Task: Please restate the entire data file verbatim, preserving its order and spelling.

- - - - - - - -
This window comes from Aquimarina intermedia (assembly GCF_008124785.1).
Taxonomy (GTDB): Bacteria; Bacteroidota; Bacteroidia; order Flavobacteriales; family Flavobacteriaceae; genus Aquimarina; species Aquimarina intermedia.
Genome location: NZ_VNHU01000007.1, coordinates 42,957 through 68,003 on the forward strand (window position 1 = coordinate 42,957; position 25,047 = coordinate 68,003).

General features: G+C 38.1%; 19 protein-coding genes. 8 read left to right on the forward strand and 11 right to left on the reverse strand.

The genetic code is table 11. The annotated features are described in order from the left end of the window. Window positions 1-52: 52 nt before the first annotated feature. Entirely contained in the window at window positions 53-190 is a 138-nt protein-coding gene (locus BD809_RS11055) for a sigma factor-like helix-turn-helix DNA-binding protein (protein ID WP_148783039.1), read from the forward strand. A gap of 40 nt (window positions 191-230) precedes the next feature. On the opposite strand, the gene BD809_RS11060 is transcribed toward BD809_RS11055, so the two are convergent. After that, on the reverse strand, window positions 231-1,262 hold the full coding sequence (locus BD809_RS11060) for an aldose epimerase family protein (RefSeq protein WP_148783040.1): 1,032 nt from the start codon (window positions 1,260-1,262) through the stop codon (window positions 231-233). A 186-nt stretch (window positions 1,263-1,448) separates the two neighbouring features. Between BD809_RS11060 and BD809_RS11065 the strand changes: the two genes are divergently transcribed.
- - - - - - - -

This window comes from Aquimarina intermedia (assembly GCF_008124785.1).
Taxonomy (GTDB): Bacteria; Bacteroidota; Bacteroidia; order Flavobacteriales; family Flavobacteriaceae; genus Aquimarina; species Aquimarina intermedia.
Genome location: NZ_VNHU01000007.1, coordinates 42,957 through 68,003 on the forward strand (window position 1 = coordinate 42,957; position 25,047 = coordinate 68,003).

General features: G+C 38.1%; 19 protein-coding genes. 8 read left to right on the forward strand and 11 right to left on the reverse strand.

The genetic code is table 11. The annotated features are described in order from the left end of the window. Window positions 1-52: 52 nt before the first annotated feature. Entirely contained in the window at window positions 53-190 is a 138-nt protein-coding gene (locus BD809_RS11055) for a sigma factor-like helix-turn-helix DNA-binding protein (protein ID WP_148783039.1), read from the forward strand. A gap of 40 nt (window positions 191-230) precedes the next feature. On the opposite strand, the gene BD809_RS11060 is transcribed toward BD809_RS11055, so the two are convergent. After that, on the reverse strand, window positions 231-1,262 hold the full coding sequence (locus BD809_RS11060) for an aldose epimerase family protein (RefSeq protein WP_148783040.1): 1,032 nt from the start codon (window positions 1,260-1,262) through the stop codon (window positions 231-233). A 186-nt stretch (window positions 1,263-1,448) separates the two neighbouring features. Between BD809_RS11060 and BD809_RS11065 the strand changes: the two genes are divergently transcribed.